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Prostaglandins Leukot Essent Fatty Acids. 2015 Apr;95:47-55. doi: 10.1016/j.plefa.2015.01.001. Epub 2015 Jan 19.

The effect of modifying dietary LA and ALA intakes on omega-3 long chain polyunsaturated fatty acid (n-3 LCPUFA) status in human adults: a systematic review and commentary.

Author information

1
FOODplus Research Centre, School of Agriculture, Food and Wine, The University of Adelaide, Adelaide, SA 5064, Australia.
2
School of Pharmacy and Medical Sciences, University of South Australia, Adelaide, SA 5001, Australia.
3
Laboratory of Membrane Biochemistry and Biophysics, National Institute on Alcohol Abuse and Alcoholism, National Institutes of Health, Bethesda, MD, USA.
4
FOODplus Research Centre, School of Agriculture, Food and Wine, The University of Adelaide, Adelaide, SA 5064, Australia. Electronic address: beverly.muhlhausler@adelaide.edu.au.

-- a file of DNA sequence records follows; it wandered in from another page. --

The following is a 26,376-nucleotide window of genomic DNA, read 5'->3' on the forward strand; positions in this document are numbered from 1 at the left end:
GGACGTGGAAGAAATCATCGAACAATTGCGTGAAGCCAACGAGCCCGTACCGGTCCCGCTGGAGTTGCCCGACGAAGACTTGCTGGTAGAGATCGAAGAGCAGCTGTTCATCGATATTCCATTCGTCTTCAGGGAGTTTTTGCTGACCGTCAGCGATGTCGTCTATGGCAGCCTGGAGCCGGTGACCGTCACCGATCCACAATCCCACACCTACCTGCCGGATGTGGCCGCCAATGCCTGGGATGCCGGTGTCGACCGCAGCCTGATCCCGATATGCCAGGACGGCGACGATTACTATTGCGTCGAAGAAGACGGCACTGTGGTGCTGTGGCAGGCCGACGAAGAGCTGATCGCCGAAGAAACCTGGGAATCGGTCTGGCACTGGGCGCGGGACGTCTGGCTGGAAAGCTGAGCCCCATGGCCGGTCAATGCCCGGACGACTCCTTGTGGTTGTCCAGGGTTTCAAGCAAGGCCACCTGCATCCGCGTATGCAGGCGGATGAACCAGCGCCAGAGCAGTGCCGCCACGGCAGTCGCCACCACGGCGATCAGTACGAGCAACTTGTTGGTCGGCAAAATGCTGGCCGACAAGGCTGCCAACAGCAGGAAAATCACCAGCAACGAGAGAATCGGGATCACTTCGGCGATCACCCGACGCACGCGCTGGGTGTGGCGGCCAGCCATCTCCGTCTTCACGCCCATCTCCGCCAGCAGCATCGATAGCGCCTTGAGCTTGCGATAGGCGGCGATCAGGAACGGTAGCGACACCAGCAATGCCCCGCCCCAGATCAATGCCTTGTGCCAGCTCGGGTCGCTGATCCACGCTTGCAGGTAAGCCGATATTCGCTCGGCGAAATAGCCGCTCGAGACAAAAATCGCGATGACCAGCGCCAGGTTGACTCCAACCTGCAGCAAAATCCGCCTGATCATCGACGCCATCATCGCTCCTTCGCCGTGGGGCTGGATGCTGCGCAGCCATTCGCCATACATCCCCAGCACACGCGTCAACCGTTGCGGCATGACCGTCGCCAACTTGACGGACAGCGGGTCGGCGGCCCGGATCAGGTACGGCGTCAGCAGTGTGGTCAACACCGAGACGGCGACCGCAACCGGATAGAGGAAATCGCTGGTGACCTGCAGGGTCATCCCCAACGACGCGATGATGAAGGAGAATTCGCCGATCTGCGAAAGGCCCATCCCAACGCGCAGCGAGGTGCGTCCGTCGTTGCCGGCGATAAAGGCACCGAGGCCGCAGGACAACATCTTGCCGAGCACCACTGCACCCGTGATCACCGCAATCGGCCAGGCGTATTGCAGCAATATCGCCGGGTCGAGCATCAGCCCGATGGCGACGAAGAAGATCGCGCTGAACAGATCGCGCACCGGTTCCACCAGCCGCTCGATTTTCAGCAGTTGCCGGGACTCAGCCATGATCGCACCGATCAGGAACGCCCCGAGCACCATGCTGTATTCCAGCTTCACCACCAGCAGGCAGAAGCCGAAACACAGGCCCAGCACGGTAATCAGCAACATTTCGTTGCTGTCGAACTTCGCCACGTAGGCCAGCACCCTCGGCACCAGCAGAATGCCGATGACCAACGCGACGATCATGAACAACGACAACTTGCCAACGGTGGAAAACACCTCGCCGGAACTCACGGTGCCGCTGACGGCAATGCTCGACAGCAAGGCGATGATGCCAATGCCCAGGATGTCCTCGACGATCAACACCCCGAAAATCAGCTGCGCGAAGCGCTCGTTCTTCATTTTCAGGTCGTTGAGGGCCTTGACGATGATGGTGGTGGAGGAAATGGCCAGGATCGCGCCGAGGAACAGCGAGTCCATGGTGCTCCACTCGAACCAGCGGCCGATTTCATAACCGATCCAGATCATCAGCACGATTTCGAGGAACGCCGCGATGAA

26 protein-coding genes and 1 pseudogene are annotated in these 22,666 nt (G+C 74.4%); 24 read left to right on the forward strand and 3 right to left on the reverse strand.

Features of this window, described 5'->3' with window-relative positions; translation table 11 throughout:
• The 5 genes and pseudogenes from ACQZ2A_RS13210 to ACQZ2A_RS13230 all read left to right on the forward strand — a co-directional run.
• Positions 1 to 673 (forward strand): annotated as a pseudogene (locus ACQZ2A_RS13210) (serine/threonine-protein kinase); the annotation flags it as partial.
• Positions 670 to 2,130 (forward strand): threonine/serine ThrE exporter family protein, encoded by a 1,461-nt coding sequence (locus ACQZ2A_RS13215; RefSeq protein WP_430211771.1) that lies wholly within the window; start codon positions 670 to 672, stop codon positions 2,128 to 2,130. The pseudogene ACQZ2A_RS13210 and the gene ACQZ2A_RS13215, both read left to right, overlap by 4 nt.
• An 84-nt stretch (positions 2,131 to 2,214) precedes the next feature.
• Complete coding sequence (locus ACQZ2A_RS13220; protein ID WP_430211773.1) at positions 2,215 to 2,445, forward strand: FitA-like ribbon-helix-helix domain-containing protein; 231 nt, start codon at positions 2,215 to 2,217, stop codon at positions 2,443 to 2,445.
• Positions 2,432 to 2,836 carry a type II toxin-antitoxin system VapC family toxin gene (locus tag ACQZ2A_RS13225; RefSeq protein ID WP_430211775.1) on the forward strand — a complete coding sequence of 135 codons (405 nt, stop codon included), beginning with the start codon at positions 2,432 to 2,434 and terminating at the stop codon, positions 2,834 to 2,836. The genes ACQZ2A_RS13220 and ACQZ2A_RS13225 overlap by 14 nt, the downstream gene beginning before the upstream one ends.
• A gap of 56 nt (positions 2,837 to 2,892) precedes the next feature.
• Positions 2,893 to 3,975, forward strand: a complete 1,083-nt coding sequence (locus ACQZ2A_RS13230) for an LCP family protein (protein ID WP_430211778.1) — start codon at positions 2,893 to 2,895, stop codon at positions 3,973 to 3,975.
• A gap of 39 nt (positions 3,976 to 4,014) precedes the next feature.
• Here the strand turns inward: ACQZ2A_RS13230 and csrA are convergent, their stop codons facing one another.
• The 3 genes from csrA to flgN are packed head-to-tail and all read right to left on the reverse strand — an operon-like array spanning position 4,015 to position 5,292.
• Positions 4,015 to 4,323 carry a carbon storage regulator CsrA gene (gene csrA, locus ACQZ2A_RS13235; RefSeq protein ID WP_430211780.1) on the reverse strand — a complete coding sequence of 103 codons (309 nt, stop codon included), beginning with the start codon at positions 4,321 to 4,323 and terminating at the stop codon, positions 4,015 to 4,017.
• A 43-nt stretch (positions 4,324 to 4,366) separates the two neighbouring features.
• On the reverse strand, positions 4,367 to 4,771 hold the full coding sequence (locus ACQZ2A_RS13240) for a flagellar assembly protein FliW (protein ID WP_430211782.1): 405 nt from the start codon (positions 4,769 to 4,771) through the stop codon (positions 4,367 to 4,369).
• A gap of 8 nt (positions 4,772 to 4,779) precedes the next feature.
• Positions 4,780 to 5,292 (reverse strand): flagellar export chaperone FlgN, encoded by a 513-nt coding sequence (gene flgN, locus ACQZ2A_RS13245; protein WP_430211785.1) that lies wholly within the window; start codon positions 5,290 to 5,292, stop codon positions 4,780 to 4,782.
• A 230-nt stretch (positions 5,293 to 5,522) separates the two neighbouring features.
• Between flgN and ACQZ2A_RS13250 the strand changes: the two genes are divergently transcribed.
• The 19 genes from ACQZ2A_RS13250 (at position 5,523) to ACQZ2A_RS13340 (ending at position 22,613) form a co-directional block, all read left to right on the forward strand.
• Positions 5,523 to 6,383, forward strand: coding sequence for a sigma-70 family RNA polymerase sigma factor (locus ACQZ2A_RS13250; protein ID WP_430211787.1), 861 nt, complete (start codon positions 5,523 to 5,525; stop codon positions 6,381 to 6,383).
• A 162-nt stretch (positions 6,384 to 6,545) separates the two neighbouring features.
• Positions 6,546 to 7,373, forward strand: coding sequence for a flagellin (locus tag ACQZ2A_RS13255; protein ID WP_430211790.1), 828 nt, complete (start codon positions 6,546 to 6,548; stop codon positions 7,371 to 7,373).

Abstract

This paper presents a systematic review of human studies investigating the effect of altering dietary omega-3 polyunsaturated fatty acid (n-3 PUFA) alpha-linolenic acid (ALA) and omega-6 polyunsaturated fatty acid (n-6 PUFA) linoleic acid (LA) intakes on n-3 long-chain polyunsaturated fatty acid (LCPUFA) status in adult humans. The results suggest that it is possible to increase n-3 LCPUFA status by reducing LA and/or increasing ALA intake in humans, although decreasing LA intake to below 2.5%E may be required to specifically increase levels of the n-3 LCPUFA docosahexaenoic acid (DHA). The majority of studies in this area to date have been relatively poor in quality, which limits the ability to draw robust conclusions, and we present a series of recommendations to improve the quality of future studies in fatty acid nutrition in humans.

KEYWORDS:

ALA; DHA; Diet; EPA; Human; LA

PMID:
25687496
DOI:
10.1016/j.plefa.2015.01.001
[Indexed for MEDLINE]

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